By Amy Skalmusky, Senior Contributing Reporter
RIO DE JANEIRO, BRAZIL –There are only two days left to see one of the most significant works of 20th century Latin American Art for free. The murals, known as War and Peace by renowned Brazilian artist Cândido Portinari, are on display for free at the Theatro Municipal (Municipal Theater) in Rio’s Centro.
The panels, measuring about fourteen meters by ten meters each, (59 by 33 feet), depict Portinari’s vision of a planet ravaged by wars and injustice, as well as his dreams of a better world.
Since 1956, the murals have made their permanent home in the entrance hall of the United Nations building in New York City, a gift from the Brazilian government for the new headquarters of the UN.
The decision to commission Portinari to produce a work of art that work that would represent Brazil’s culture and people was an easy one. The modernist painter was well known for his images of rural and urban labor, refugees fleeing the hardships of the rural northeast, as well as key events in the country’s history.
Son of Italian immigrants and second of 12 children, Portinari was born in 1903 in Brodowski, São Paulo. He recognized his vocation as a painter from an early age and in 1918 moved to Rio de Janeiro to enroll in the Escola Nacional de Belas Artes (Fine Arts Academy). There he won the coveted annual travel fellowship to Europe and in 1928 he moved to Paris.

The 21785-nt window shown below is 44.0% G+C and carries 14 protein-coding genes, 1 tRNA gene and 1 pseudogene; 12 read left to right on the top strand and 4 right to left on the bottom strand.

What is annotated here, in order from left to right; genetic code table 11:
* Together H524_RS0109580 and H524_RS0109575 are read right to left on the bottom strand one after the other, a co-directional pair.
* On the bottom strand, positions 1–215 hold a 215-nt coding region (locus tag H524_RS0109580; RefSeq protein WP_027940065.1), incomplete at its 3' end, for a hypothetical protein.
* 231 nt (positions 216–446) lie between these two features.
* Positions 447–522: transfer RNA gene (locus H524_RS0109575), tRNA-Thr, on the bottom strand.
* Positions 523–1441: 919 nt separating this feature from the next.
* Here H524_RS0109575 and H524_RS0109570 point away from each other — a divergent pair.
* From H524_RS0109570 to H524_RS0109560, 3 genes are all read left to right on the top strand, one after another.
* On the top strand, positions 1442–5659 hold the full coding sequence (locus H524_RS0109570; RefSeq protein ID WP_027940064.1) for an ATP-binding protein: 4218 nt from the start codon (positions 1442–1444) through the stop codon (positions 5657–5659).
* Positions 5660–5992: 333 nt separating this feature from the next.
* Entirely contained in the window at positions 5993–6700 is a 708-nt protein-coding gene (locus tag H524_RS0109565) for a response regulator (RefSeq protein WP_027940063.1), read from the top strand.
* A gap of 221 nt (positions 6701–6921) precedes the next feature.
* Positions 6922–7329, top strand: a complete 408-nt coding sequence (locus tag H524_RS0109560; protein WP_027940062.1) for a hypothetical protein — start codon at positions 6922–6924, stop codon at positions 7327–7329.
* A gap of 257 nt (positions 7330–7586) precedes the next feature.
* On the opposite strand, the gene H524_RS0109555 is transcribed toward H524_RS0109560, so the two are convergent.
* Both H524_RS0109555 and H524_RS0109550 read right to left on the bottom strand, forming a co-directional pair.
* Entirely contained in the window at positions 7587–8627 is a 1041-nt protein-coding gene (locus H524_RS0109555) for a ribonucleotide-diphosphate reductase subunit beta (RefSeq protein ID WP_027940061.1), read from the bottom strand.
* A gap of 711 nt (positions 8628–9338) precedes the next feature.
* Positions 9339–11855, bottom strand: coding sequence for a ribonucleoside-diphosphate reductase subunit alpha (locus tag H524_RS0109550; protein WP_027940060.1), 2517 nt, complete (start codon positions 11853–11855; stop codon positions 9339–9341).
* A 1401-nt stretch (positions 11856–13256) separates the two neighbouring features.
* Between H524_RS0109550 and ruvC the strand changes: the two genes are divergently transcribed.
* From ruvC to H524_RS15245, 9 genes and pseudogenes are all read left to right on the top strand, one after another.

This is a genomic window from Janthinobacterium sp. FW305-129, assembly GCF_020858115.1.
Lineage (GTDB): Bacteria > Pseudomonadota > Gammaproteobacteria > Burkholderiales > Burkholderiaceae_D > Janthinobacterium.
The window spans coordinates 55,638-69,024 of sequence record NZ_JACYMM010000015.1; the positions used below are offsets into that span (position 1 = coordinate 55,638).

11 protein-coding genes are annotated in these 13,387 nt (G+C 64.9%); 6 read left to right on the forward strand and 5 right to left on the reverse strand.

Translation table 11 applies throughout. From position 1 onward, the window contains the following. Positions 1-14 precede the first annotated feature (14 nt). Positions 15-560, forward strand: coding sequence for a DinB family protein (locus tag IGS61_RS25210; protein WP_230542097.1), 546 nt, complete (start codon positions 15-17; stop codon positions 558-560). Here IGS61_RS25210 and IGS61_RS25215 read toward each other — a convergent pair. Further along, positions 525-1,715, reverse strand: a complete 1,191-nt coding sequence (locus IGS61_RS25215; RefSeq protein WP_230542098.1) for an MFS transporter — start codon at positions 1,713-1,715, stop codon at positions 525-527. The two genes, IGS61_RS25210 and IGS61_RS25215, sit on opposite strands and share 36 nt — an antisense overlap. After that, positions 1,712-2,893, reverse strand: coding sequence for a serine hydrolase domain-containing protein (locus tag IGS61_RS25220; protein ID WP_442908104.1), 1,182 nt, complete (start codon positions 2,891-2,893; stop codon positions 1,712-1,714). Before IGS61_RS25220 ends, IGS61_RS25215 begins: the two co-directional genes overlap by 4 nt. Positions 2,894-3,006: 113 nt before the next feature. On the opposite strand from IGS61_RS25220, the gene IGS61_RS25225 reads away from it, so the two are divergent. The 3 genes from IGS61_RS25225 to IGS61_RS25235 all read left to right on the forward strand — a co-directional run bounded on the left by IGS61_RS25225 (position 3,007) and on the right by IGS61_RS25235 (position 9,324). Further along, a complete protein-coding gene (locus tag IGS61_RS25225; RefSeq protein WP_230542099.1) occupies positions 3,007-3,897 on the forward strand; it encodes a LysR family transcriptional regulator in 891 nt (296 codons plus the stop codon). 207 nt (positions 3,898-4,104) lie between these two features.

His time in Europe turned out to be productive in an nontraditional way. Though he didn’t produce many paintings in the two years he spent in Europe, he is reported to have said that it was only from there that he was able to truly see and appreciate his homeland. He promised to paint Brazil and its people upon returning.
True to his word, his 1935 painting Café depicted the plantation near his home in São Paulo, and won Second Honorable Mention at the International Exhibition of Modern Art, sponsored by the Carnegie Institute.
From then on, he continued to achieve greater international prominence with large panel exhibits at the World Fair in New York, the first solo exhibition at MoMA, four panels for the Library of Congress in Washington, solo exhibit at the Galerie Charpentier in Paris, among others.
Unfortunately his love was also his downfall, and Portinari died of lead-poising from his paints in 1962. Throughout his life, he produced over 4,000 works of art, however, much of it became scattered throughout Brazil and the rest of the world, residing mostly in private collections and out of the public view.
From Rio, the murals will be on traveling display until 2013 stopping at the Grand Palais in Paris, the Peace Memorial in Hiroshima, Japan, Oslo Municipal Auditorium (where it will be shown during the Nobel Peace Prize ceremony), and the Museum of Modern Art in New York.
Place: Theatro Municipal do Rio de Janeiro, Praça Marechal Floriano S/N, Centro
Price: Free (at the box office 30 minutes before each viewing session)
Date: Until December 30th, 2010.
Time: 10AM, Noon, 2PM, 4PM, 6PM and 8PM